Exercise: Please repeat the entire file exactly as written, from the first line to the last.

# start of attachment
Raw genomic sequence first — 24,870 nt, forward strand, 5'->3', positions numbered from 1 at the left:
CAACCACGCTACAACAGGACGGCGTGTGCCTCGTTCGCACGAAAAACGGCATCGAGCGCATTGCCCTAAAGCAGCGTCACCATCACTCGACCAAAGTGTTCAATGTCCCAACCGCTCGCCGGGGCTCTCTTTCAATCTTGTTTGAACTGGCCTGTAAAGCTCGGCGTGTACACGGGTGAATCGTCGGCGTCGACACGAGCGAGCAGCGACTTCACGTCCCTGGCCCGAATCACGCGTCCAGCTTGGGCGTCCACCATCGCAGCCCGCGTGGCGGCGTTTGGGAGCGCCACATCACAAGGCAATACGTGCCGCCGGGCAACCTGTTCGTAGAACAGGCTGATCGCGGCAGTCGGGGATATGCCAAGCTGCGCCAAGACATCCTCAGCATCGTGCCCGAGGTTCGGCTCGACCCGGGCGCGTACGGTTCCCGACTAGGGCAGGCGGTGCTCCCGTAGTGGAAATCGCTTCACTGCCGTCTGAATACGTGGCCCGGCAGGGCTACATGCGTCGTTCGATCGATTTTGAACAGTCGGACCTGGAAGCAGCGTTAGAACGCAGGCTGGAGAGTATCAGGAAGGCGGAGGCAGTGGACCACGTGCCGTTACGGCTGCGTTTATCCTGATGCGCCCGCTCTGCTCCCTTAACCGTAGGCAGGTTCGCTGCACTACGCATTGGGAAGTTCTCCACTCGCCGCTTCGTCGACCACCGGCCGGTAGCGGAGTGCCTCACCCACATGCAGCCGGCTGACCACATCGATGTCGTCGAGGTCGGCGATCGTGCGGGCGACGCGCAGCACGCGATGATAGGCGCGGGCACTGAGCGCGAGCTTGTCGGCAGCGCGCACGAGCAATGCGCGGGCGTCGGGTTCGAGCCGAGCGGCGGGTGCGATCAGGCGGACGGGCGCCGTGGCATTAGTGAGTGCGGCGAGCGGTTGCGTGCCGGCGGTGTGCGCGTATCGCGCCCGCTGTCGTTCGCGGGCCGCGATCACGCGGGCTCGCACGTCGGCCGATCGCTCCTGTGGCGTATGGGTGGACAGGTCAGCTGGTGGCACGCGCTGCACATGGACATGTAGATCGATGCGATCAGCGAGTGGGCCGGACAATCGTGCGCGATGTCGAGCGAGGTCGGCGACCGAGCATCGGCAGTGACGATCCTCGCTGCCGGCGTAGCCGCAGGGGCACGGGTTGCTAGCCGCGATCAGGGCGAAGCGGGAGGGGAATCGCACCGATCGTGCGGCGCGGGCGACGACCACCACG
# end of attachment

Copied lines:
Raw genomic sequence first — 24,870 nt, forward strand, 5'->3', positions numbered from 1 at the left:
CAACCACGCTACAACAGGACGGCGTGTGCCTCGTTCGCACGAAAAACGGCATCGAGCGCATTGCCCTAAAGCAGCGTCACCATCACTCGACCAAAGTGTTCAATGTCCCAACCGCTCGCCGGGGCTCTCTTTCAATCTTGTTTGAACTGGCCTGTAAAGCTCGGCGTGTACACGGGTGAATCGTCGGCGTCGACACGAGCGAGCAGCGACTTCACGTCCCTGGCCCGAATCACGCGTCCAGCTTGGGCGTCCACCATCGCAGCCCGCGTGGCGGCGTTTGGGAGCGCCACATCACAAGGCAATACGTGCCGCCGGGCAACCTGTTCGTAGAACAGGCTGATCGCGGCAGTCGGGGATATGCCAAGCTGCGCCAAGACATCCTCAGCATCGTGCCCGAGGTTCGGCTCGACCCGGGCGCGTACGGTTCCCGACTAGGGCAGGCGGTGCTCCCGTAGTGGAAATCGCTTCACTGCCGTCTGAATACGTGGCCCGGCAGGGCTACATGCGTCGTTCGATCGATTTTGAACAGTCGGACCTGGAAGCAGCGTTAGAACGCAGGCTGGAGAGTATCAGGAAGGCGGAGGCAGTGGACCACGTGCCGTTACGGCTGCGTTTATCCTGATGCGCCCGCTCTGCTCCCTTAACCGTAGGCAGGTTCGCTGCACTACGCATTGGGAAGTTCTCCACTCGCCGCTTCGTCGACCACCGGCCGGTAGCGGAGTGCCTCACCCACATGCAGCCGGCTGACCACATCGATGTCGTCGAGGTCGGCGATCGTGCGGGCGACGCGCAGCACGCGATGATAGGCGCGGGCACTGAGCGCGAGCTTGTCGGCAGCGCGCACGAGCAATGCGCGGGCGTCGGGTTCGAGCCGAGCGGCGGGTGCGATCAGGCGGACGGGCGCCGTGGCATTAGTGAGTGCGGCGAGCGGTTGCGTGCCGGCGGTGTGCGCGTATCGCGCCCGCTGTCGTTCGCGGGCCGCGATCACGCGGGCTCGCACGTCGGCCGATCGCTCCTGTGGCGTATGGGTGGACAGGTCAGCTGGTGGCACGCGCTGCACATGGACATGTAGATCGATGCGATCAGCGAGTGGGCCGGACAATCGTGCGCGATGTCGAGCGAGGTCGGCGACCGAGCATCGGCAGTGACGATCCTCGCTGCCGGCGTAGCCGCAGGGGCACGGGTTGCTAGCCGCGATCAGGGCGAAGCGGGAGGGGAATCGCACCGATCGTGCGGCGCGGGCGACGACCACCACG